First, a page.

« AnteriorContinuar »
Tupac Amaru was the foremost pioneer of the independence of Peru. After his death, many enlightened Spaniards and men of Spanish descent inculcated the doctrines of freedom, and thus leavened the rising generation. Dr. Pedro José Chavez de la Rosa, Bishop of Arequipa from 1789 to 1805, was such a teacher. His pupils became the most ardent advocates of reform. Another inspirer of revolutionary ideas was Rodriguez de Mendoza, the rector of the College of San Carlos at Lima. The College of Medicine, under the teaching of Dr. Unanue, was another centre of liberal ideas. Many of the clergy joined heartily in the movement. The nobility and even the ladies of Lima caught the infection. In the house of the Countess of Gisla a secret club of advanced reformers held their meetings; while the army was full of ardent patriots. The young advocate José de la Riva Aguero became the ringleader of the secret societies. Allied to the nobility, making common cause with educated men by reason of his learning and his profession, young and with popular manners, he was well fitted for the work of organizing opposition. Clubs were formed, and the duty of their members was to make proselytes and to propagate liberal ideas. The Conde de Vista Florida, an ennobled Peruvian, was the coadjutor of Riva Aguero, and the ostensible head of the constitutional party. There were local rebellions at Tacna and Huanuco in 1811 and 1812, and in 1813 the Inquisition was abolished. The people of Lima rose, forced their way into the palace of the Holy Office, liberated the prisoners, and broke in pieces the instruments of torture.1
The Viceroy Abascal had concentrated the whole military power of the Spanish colonies at Lima. Organized resistance could be attempted only at a distance from this centre; although liberal ideas and aspirations were seething in the capital. The invasion of the Spanish Peninsula by the French Emperor was the immediate cause of the revolt of the colonies. In 1807 the Portuguese royal family fled to Brazil, and the Brazilian colony was proclaimed a separate kingdom in 1815. In 1808 Napoleon seized and imprisoned the king of Spain at Bayonne. A regency was organized at Cadiz. All parties were unanimous in refusing to acknowledge Joseph Bonaparte. But while the viceroys and Spanish officials recognized the Cadiz regency, the colonists as a body withheld their allegiance, declaring that they would organize native governments during the king's imprisonment.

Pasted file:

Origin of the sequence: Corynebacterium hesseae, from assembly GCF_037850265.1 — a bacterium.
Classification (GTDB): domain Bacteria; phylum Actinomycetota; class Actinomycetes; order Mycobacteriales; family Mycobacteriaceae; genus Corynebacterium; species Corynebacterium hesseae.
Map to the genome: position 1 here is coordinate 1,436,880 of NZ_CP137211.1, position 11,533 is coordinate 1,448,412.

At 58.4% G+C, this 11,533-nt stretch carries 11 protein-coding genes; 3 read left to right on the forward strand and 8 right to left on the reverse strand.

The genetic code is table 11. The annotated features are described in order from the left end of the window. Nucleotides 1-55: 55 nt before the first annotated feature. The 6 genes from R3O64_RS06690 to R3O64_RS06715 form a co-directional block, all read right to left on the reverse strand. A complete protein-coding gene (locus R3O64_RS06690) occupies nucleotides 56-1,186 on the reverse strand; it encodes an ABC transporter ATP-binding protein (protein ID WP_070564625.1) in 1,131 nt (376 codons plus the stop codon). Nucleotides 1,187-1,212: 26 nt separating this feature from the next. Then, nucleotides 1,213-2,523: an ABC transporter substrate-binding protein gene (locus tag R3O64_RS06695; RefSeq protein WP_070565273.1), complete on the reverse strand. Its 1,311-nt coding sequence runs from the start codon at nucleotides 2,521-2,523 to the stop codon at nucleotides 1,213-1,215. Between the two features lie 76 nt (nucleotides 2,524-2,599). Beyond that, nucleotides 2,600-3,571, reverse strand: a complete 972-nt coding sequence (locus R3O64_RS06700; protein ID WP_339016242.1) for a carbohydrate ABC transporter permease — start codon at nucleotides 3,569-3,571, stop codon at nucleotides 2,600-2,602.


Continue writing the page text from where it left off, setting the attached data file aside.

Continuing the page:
These movements began in Venezuela, where the captain-general nominated by the regency was deposed in April, 1810, and a government was formed, while young Simon Bolivar was sent to London to solicit protection from the English ministry. The mediation of England was offered to and refused by Spain, and Bolivar returned in company with General Miranda, who was placed in command of the Venezuelan troops. But Miranda was unable to maintain his position. In July, 1812, he made a treaty with
1 Cf. B. V. Mackenna's Francisco Moyen o lo que fué la inquisicion en América (Valparaiso, 1868), and an English translation (London, 1869).
the Spanish General Monteverde, and the first Republic of Venezuela ceased to exist. Soon afterwards Miranda was arrested, sent to Cadiz in irons, and died in prison. A Spanish army of 10,000 men was sent out, under General Morillo. Venezuela and Nueva Granada were entirely subdued, and great numbers of leading patriots were shot at Bogota in cold blood. Bolivar took refuge in Jamaica, and bided his time.
In Chile the first attempt at revolution was equally unfortunate. The original pretext was the same as in Venezuela : the formation of a govern
ment during the king's captivity. A Junta de Gobierno was proclaimed at Santiago on the 18th of September, 1810. The Audiencia was dissolved, Dr. Rosas was placed at the head of affairs, and the first Congress met in 1811. But dissensions broke out among the patriots. Don José Miguel Carrera, with his two brothers, Juan José and Luis, headed a military mutiny at Santiago, while Rosas was in power at Concepcion. Valdivia and Chiloe remained faithful to Spain. The Carreras corrupted the troops at
1 (There was published in Paris in 1826, as lo's progress; but he denied all connection with translated from the Spanish, Mémoires relatifs the work. Biblioteca Beéche, p. 199; Arana's aux principaux événements de Campagnes en Notas, no. 321. – ED.) Amérique de 1815 à 1821, as chronicling Moril